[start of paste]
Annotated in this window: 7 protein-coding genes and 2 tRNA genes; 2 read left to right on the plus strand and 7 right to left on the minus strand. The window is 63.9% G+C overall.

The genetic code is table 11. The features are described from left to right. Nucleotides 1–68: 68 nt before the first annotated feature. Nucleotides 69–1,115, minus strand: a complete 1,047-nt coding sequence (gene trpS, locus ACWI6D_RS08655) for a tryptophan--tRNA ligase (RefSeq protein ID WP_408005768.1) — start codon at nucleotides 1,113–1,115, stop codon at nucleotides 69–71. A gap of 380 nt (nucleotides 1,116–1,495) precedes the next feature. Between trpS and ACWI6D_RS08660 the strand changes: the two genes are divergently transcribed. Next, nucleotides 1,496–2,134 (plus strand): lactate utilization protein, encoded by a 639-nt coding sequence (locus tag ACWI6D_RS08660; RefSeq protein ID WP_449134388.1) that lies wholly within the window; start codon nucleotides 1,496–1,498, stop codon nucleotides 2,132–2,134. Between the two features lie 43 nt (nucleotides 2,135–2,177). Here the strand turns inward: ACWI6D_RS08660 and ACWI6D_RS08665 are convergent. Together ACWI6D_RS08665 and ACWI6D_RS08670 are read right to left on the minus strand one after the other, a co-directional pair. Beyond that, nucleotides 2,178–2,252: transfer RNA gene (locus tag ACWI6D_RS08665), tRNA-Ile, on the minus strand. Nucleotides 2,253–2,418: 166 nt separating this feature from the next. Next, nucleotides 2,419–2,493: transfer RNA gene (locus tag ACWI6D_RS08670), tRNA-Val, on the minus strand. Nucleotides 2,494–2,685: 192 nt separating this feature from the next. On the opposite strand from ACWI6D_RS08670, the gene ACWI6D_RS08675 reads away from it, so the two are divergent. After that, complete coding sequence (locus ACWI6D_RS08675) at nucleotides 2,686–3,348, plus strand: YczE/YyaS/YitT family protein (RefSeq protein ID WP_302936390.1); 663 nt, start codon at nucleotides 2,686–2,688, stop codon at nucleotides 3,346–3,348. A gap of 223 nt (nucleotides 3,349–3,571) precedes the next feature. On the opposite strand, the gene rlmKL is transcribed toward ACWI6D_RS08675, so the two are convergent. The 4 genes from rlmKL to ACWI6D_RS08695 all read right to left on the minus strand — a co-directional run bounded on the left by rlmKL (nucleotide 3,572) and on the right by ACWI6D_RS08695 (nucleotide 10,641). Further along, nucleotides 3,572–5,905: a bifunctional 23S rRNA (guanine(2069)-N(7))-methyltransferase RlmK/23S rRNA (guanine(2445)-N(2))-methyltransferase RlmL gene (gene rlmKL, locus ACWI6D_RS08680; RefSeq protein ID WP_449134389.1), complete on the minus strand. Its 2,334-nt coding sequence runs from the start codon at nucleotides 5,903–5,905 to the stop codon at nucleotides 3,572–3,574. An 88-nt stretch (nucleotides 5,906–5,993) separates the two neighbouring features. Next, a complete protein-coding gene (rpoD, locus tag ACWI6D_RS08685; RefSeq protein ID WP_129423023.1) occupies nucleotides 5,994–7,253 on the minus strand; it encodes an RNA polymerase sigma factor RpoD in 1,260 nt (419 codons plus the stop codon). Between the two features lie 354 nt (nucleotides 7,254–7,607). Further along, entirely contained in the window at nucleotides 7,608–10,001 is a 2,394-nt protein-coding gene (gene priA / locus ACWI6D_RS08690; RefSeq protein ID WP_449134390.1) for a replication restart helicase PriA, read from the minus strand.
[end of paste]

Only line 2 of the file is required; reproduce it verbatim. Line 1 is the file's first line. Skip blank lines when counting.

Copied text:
The genetic code is table 11. The features are described from left to right. Nucleotides 1–68: 68 nt before the first annotated feature. Nucleotides 69–1,115, minus strand: a complete 1,047-nt coding sequence (gene trpS, locus ACWI6D_RS08655) for a tryptophan--tRNA ligase (RefSeq protein ID WP_408005768.1) — start codon at nucleotides 1,113–1,115, stop codon at nucleotides 69–71. A gap of 380 nt (nucleotides 1,116–1,495) precedes the next feature. Between trpS and ACWI6D_RS08660 the strand changes: the two genes are divergently transcribed. Next, nucleotides 1,496–2,134 (plus strand): lactate utilization protein, encoded by a 639-nt coding sequence (locus tag ACWI6D_RS08660; RefSeq protein ID WP_449134388.1) that lies wholly within the window; start codon nucleotides 1,496–1,498, stop codon nucleotides 2,132–2,134. Between the two features lie 43 nt (nucleotides 2,135–2,177). Here the strand turns inward: ACWI6D_RS08660 and ACWI6D_RS08665 are convergent. Together ACWI6D_RS08665 and ACWI6D_RS08670 are read right to left on the minus strand one after the other, a co-directional pair. Beyond that, nucleotides 2,178–2,252: transfer RNA gene (locus tag ACWI6D_RS08665), tRNA-Ile, on the minus strand. Nucleotides 2,253–2,418: 166 nt separating this feature from the next. Next, nucleotides 2,419–2,493: transfer RNA gene (locus tag ACWI6D_RS08670), tRNA-Val, on the minus strand. Nucleotides 2,494–2,685: 192 nt separating this feature from the next. On the opposite strand from ACWI6D_RS08670, the gene ACWI6D_RS08675 reads away from it, so the two are divergent. After that, complete coding sequence (locus ACWI6D_RS08675) at nucleotides 2,686–3,348, plus strand: YczE/YyaS/YitT family protein (RefSeq protein ID WP_302936390.1); 663 nt, start codon at nucleotides 2,686–2,688, stop codon at nucleotides 3,346–3,348. A gap of 223 nt (nucleotides 3,349–3,571) precedes the next feature. On the opposite strand, the gene rlmKL is transcribed toward ACWI6D_RS08675, so the two are convergent. The 4 genes from rlmKL to ACWI6D_RS08695 all read right to left on the minus strand — a co-directional run bounded on the left by rlmKL (nucleotide 3,572) and on the right by ACWI6D_RS08695 (nucleotide 10,641). Further along, nucleotides 3,572–5,905: a bifunctional 23S rRNA (guanine(2069)-N(7))-methyltransferase RlmK/23S rRNA (guanine(2445)-N(2))-methyltransferase RlmL gene (gene rlmKL, locus ACWI6D_RS08680; RefSeq protein ID WP_449134389.1), complete on the minus strand. Its 2,334-nt coding sequence runs from the start codon at nucleotides 5,903–5,905 to the stop codon at nucleotides 3,572–3,574. An 88-nt stretch (nucleotides 5,906–5,993) separates the two neighbouring features. Next, a complete protein-coding gene (rpoD, locus tag ACWI6D_RS08685; RefSeq protein ID WP_129423023.1) occupies nucleotides 5,994–7,253 on the minus strand; it encodes an RNA polymerase sigma factor RpoD in 1,260 nt (419 codons plus the stop codon). Between the two features lie 354 nt (nucleotides 7,254–7,607). Further along, entirely contained in the window at nucleotides 7,608–10,001 is a 2,394-nt protein-coding gene (gene priA / locus ACWI6D_RS08690; RefSeq protein ID WP_449134390.1) for a replication restart helicase PriA, read from the minus strand.